(via waxjism)

stitch-please:

theresnoplacelikeoz:

For my current project, I need to switch from a 16” needle to a larger one. Stumbled upon this and thought I shoud share it.
I would love to say where this came from but the site I found it on had not credited anyone.

Sheep gods bless this holy table

stitch-please:

theresnoplacelikeoz:

For my current project, I need to switch from a 16” needle to a larger one.
Stumbled upon this and thought I shoud share it.

I would love to say where this came from but the site I found it on had not credited anyone.

Sheep gods bless this holy table

(via foolishrabbit)

k8monster:

March socks!

k8monster:

March socks!

allidrummer:

The constant struggle.

allidrummer:

The constant struggle.

(via ifshehadwings)

lightsharpnesssong:

Knitting Inspiration: hoods. Like, fairy tale hoods. I read somewhere that “capes are in” this year and, while I don’t give a flying fuck about that sort of thing, it does mean that suddenly all these fetching hooded capelet/shawl things are sprouting like mushrooms. (Get it? Mushrooms? Fairy rings….fairy tales? You’re right, that was a bit of a stretch.)

I’m particularly drawn to ones that are heavily textured or almost insubstantial. There was a thing with hooded scarves a few years back that I never really committed to; having seen these more voluminous alternatives, I suddenly understand why I waited. Unlike hoodies, which are ubiquitously casual to the point where I refuse to wear them, and hooded scarves, which make me think of kids who can’t be trusted to not lose individual cold weather items and are thus given a combination mittens/hood/scarf thing, these are poised somewhere between little kid make-believe and massive sophistication. I also suspect that they won’t cause hat hair, although I might have to line them to prevent unfortunate bobby pin accidents.

Sources are, as always, in the captions.

(via ifshehadwings)

jumpingjacktrash:

monthofmay:

Redditor’s wife knitted a beautiful star chart shawl.

this is the pattern i just reblogged the ravelry link to, except they apparently left out the yarnover eyelets, and i think i like it better.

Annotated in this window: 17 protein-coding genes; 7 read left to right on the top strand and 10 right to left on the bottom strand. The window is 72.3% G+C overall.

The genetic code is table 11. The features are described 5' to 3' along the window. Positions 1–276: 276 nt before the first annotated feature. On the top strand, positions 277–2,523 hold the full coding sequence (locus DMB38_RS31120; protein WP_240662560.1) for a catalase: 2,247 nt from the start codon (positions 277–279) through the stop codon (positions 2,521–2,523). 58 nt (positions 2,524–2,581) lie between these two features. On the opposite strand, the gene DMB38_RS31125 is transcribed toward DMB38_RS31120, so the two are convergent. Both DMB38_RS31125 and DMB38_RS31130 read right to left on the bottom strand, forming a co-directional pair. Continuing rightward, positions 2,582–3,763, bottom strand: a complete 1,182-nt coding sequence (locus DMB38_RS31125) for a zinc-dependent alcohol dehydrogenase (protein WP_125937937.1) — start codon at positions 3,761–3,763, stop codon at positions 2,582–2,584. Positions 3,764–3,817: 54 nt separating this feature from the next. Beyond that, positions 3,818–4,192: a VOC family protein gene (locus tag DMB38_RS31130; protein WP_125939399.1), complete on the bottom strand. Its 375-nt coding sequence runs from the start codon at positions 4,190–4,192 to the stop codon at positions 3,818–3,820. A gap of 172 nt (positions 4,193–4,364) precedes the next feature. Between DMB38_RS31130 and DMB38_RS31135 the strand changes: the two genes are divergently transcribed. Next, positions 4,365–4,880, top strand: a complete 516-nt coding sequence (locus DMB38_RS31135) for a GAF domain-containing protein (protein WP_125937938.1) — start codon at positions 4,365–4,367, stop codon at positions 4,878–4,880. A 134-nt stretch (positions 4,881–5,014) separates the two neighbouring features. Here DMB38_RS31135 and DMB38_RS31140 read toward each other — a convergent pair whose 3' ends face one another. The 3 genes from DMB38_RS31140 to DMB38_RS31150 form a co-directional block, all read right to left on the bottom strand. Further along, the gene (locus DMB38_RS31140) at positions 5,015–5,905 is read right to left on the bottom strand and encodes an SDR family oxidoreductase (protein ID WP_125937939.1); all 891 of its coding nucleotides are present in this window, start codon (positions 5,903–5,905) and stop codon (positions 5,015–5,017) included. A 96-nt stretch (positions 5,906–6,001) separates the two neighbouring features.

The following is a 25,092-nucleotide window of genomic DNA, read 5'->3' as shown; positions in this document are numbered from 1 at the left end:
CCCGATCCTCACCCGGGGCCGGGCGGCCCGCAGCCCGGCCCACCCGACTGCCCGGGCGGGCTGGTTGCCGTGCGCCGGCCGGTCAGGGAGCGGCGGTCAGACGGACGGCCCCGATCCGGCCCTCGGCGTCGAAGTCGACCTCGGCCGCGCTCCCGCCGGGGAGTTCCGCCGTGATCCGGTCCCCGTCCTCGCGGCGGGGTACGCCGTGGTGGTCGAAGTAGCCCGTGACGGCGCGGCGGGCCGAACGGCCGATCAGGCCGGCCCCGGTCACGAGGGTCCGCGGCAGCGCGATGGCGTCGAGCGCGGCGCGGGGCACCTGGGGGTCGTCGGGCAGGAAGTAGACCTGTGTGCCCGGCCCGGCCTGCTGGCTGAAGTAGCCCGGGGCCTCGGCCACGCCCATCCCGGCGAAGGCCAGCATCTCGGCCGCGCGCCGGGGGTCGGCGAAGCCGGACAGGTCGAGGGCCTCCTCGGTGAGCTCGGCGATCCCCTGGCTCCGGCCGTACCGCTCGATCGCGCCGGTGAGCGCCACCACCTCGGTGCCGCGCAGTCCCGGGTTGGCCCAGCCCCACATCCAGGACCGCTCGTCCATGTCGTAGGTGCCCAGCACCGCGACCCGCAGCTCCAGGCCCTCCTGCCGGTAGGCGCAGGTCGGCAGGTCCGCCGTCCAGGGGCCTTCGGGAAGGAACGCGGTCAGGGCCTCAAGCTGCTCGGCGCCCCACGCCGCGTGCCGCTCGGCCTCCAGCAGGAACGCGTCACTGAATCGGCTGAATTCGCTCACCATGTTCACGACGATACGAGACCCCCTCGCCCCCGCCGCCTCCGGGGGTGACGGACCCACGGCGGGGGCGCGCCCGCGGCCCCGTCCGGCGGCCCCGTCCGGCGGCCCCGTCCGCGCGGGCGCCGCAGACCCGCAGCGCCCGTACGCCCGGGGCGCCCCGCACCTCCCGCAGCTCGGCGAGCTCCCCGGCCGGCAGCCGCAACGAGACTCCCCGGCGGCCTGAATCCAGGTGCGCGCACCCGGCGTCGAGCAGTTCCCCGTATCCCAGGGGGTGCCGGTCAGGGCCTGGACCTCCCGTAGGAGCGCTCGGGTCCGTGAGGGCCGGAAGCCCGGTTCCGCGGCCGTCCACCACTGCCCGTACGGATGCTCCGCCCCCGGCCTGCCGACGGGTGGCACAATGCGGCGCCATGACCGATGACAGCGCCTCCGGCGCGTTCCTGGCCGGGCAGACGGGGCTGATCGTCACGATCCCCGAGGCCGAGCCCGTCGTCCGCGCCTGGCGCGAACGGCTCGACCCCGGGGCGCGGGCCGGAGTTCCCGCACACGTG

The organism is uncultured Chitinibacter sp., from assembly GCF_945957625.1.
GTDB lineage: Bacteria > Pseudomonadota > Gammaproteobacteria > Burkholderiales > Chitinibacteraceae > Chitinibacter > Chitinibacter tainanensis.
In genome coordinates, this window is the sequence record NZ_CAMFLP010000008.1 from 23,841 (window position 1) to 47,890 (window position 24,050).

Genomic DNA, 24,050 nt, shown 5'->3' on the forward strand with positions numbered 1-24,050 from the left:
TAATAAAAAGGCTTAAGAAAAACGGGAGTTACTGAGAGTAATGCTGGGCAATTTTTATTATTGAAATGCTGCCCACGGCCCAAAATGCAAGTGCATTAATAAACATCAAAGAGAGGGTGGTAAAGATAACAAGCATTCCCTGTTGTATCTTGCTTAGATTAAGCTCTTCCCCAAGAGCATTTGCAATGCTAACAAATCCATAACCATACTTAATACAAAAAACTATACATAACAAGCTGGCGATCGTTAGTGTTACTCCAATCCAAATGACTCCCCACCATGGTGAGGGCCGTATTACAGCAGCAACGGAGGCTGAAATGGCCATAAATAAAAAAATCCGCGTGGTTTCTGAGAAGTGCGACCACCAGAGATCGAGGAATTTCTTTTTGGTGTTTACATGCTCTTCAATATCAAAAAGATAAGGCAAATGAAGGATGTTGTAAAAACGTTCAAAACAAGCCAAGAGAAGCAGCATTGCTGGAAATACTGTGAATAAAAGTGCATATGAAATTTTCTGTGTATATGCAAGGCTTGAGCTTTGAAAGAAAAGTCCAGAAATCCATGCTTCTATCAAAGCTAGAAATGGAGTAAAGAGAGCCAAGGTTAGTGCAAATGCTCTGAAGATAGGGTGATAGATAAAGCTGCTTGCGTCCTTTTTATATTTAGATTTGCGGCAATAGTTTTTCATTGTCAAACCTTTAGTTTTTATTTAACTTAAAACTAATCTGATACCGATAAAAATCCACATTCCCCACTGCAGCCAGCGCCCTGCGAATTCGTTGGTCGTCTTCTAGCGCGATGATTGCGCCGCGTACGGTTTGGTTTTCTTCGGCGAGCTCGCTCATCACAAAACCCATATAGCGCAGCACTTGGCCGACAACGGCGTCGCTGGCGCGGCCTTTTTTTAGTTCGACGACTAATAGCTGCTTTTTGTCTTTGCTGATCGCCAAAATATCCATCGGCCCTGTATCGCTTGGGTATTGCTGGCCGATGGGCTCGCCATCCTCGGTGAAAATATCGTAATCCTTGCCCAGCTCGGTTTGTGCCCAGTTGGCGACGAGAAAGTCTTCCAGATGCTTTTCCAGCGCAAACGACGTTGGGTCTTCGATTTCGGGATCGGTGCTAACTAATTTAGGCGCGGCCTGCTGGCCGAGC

(via tsukinofaerii)

katydidnot:

the conclusion you should get from the boyfriend sweater curse is that you should not waste your craft on boys

asker

darlinglisa asked: Every sweater pattern I find annoys me at some point and I'm driving myself crazy trying to figure out how to Frankenstein them all together to get something I like. I remember you mentioned a book you used when you were making that raspberry colored sweater, but I can't remember the name of it to save my life? Help? :D

k8monster:

Hellooooo!! I have two, actually. There’s Sweater Design in Plain English by Maggie Righetti and then there’s the Sweater Workshop by Jacqueline Fee.

The first is more like an in-depth theory course. From Maggie, I learned how sweaters are constructed and how they work. There are sections on fit and sizing, types of sleeves, etc. It’s a good read, especially if you’re a knitting construction nerd, like me, but it’s a READ, rather than like, a step-by-step sort of thing that you do with your knitting in HAND.

For THAT, I have the Sweater Workshop. This book is set up very much like a beginner’s sweater knitting class. There’s a sampler at the beginning, which ends up looking like a really weird fish, but has you practice all the techniques you need for ANY sweater basically ever. But you don’t have to make one, I didn’t. I just jumped in and made a bottom-up, seamless sweater from the instructions. And it is a step-by-step, knit-a-long sort of instruction manual. 

As far as I’m concerned, both of these books are invaluable to me, sweaters being one of my favorite things to knit and wear. They are worth every penny that I paid for them which wasn’t that much, really. At the same time that I bought those books, I also bought the Knitter’s Handy Book of Top-Down Sweaters by Ann Budd, but I haven’t even used it yet, because the other two have been so useful. Taking a bit of a peek at it now, it looks very similar to the Sweater Workshop, except these sweaters are all knit top-down rather than bottom-up, and hey, it looks like the math is done for you, whereas with the Workshop you have to do a little multiplying and things like that. It seems to assume a more knowledgable reader, though, and it doesn’t look like it’s quite as clear on HOW to do some things.

I hope that was helpful! If it says anything about these books, I’ve now made about ten sweaters in three years, only two of which were from a pattern. One of those doesn’t fit me quite right and the other was a gift. Eight of them I designed myself, and I’m happy with all of them.

waxjism:

I’m no lady and my stash is HUGE. 

damngruchy:

supermassiveasshole:

i was teaching my grandma to use computer so we can talk on skype and such but today she went kinda mad at me because “i didnt show her the knitting programme” and i was like what

and it comes out she accidentally opened ms excel and found out its a great way to create knitting patterns

image

my grandma is 82

image

(via fleete)